In the end, the scorecard will say KTM first, BMW second, and MV Agusta third, but that decision was by no means unanimous.

Except for the KTM. That bike rules.

2017 BMW S1000XR
+ Highs

  • Best weather protection
  • Reduced vibration
  • Ideal for bigger/taller riders
– Sighs

  • Pricey once fitted with options
  • Annoying vibration still creeps in at certain rpm
  • Smaller riders could be put off by its heft
2017 KTM Super Duke GT
+ Highs

  • Killer engine!
  • Killer handling!
  • And still returned the best fuel mileage!
– Sighs

  • Least comfortable seat
  • Least weather protection
  • Somebody want to give us 20-large?
2017 MV Agusta Turismo Veloce
+ Highs

  • Looks great with or without bags
  • The 800cc Triple punches well above its weight
  • Dimensions suited for smaller riders
– Sighs

  • Sensitive to suspension tuning
  • Quickshifter has a bit too much lag at street speeds
  • Dash display is convoluted

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  • faztang

    How come the Multistradas were not included in this test?

    • TroySiahaan

      Simple: We requested one. Ducati couldn’t deliver.

      • faztang

        Fair enough, which one did you request the 1200 or 950?

        • spiff

          They wanted the red one. 🙂

        • In our best attempt to represent Ducati in this test, we requested both. Ducati failed to deliver either model.

          • faztang

            You can borrow mine next time, wait a minute let me think that over for a sec….

  • Jeremy Scott

    I’ve been waiting for a comparison of the KTM too it’s peers forever, Thank you! Shame the Multistrada wasn’t included though.

    • TroySiahaan

      See the reply to faztang below. Ducati couldn’t provide us one in time for the test.

  • krishan adhikari

    20K is a lot of money. How many of these bikes do these manufacturers sell?
    BTW if I had 20K , I would definately buy one 🙂

    • Sayyed Bashir

      Not a lot of money if you really want the bike and can get 5 year financing.

  • Old MOron

    Okay, you talked me into it. I’ll have a Super Duke GT, please.

  • Born to Ride

    Wow, surprising to see that the MV didn’t crack triple digits with its horsepower figure, and shocking to see that it weighs over 500lbs. I guess that just reaffirms the calibration of my butt dyno. I test rode the MV and my current multistrada 1100 on the same day. I remember thinking that the MV felt barely more powerful at the top but the multi stomped it everywhere else. Turns out that the old multi only gives up 8 or so peak hp and weighs 50-60lbs less. And it gets better gas mileage. I guess my pragmatic decision to “settle” for the bike that was half the price that day might have landed me with an objectively better machine anyways. Thanks for another great comparison guys. Too bad about missing the multi 950. Maybe you can grab the TV against the multi 950 at a later date.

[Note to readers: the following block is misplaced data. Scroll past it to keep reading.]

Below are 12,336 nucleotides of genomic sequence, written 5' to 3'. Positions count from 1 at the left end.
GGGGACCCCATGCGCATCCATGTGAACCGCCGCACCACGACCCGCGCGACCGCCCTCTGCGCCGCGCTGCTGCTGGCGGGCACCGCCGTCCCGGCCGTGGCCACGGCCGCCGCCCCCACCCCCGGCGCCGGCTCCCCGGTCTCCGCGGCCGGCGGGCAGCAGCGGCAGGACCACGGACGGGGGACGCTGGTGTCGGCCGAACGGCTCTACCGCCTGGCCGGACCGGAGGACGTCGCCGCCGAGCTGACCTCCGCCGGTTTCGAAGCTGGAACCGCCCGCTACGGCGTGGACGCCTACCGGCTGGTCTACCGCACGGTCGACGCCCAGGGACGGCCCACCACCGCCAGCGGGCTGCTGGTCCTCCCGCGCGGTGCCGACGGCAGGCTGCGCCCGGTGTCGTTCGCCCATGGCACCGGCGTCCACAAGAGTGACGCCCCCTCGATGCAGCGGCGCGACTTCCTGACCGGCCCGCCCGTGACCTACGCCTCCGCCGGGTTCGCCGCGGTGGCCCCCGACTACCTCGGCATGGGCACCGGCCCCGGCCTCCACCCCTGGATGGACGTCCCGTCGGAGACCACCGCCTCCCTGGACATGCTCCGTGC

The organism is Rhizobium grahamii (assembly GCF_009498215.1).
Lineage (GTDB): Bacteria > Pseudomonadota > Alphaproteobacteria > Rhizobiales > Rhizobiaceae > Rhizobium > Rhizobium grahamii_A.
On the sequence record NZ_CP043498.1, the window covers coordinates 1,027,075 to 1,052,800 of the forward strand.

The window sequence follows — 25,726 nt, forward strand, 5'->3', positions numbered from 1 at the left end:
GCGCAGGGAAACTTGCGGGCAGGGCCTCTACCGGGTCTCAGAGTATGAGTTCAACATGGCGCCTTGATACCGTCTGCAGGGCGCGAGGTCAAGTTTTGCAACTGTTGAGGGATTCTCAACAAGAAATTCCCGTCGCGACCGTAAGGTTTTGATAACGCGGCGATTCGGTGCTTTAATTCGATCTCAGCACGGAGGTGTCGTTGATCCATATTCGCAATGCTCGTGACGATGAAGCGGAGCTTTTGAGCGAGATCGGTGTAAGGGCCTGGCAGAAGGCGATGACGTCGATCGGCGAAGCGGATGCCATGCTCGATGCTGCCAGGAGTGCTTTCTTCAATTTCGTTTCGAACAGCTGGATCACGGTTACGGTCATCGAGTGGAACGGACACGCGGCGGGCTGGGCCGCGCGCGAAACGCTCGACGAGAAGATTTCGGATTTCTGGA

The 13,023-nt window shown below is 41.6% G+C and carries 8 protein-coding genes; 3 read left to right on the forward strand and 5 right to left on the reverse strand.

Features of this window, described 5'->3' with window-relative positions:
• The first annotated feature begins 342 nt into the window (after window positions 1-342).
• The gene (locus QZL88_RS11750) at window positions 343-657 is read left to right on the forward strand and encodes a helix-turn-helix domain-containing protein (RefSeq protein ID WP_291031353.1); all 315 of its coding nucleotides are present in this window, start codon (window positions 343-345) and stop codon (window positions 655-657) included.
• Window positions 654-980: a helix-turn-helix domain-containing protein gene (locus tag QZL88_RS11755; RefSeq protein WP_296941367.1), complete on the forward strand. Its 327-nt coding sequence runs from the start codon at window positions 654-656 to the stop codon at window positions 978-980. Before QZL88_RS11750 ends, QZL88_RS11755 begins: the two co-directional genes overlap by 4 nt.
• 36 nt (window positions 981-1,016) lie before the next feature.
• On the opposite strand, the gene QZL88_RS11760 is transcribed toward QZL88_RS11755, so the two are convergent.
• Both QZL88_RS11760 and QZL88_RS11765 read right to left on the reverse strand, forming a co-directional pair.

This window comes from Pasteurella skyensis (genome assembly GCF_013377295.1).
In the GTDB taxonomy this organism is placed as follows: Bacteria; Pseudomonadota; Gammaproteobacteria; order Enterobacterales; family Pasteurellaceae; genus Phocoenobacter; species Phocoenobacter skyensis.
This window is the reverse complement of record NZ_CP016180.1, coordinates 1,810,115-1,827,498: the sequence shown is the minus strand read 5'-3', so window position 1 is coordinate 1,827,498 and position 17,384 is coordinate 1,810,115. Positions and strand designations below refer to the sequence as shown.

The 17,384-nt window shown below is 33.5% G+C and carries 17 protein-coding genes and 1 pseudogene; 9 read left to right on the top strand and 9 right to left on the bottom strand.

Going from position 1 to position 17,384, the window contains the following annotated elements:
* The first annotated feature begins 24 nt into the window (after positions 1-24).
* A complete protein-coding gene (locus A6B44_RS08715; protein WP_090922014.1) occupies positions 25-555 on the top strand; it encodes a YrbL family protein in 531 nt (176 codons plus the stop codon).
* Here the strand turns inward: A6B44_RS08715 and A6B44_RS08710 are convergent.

• DickRuble

      All fluids weigh very close to 60lbs (+-2lbs). And that’s held true for all the bikes that have been reviewed. 520+60=580. Add two saddle bags and one center stand (about 30lbs).. and you get 510lbs..

  • Daniel Croft

    I currently own a 2017 KTM Super Duke GT and have owned a ’16 MV Agusta Turismo Veloce Lusso, ’15 Ducati Multistrada S and, ’12 Ducati Multistrada S.
    I definitely lean towards the sport side since, you can pretty easily make a bike more comfortable (the heated comfort seats on the KTM are pretty great, btw), it’s generally more expensive and time consuming to make a motorcycle handle well.
    I’ve put 4k miles on the KTM so far, had 6k on the MV, 5k on the ’15 MTS and 17.5k on the ’12 MTS.
    Not mentioned in the review is availability of parts (MV scores low here for me since it’s a lower volume manufacturer and motorcycle), support for motorcycles you’re going to want to travel long distances on (BMW probably wins here, MV last), and relative ease of use for configuration.
    The Lusso’s suspension config was good and, while I found the suspension a little harsh (even with *manual* pre-load adjustment) the options in the computer were extremely limited to setting one “Custom” mode with suspension. The manual pre-load config meant that the MV can be configured where the KTM has to have the pre-load adjusted by the shop. This *is* actually a consideration, particularly for a lighter motorcycle/rider combination since, you’ll be adjusting your pre-load for the MV more frequently whereas, if the KTM can be configured for your weight (I’m a bit light apparently) it’ll do that for you *and* will adjust for pre-load in the back via the menus in the bike. When my girlfriend gets on the back, I change the bike into passenger mode via the dash and I’m gtg. I believe the BMW also has that option but, I’m not sure.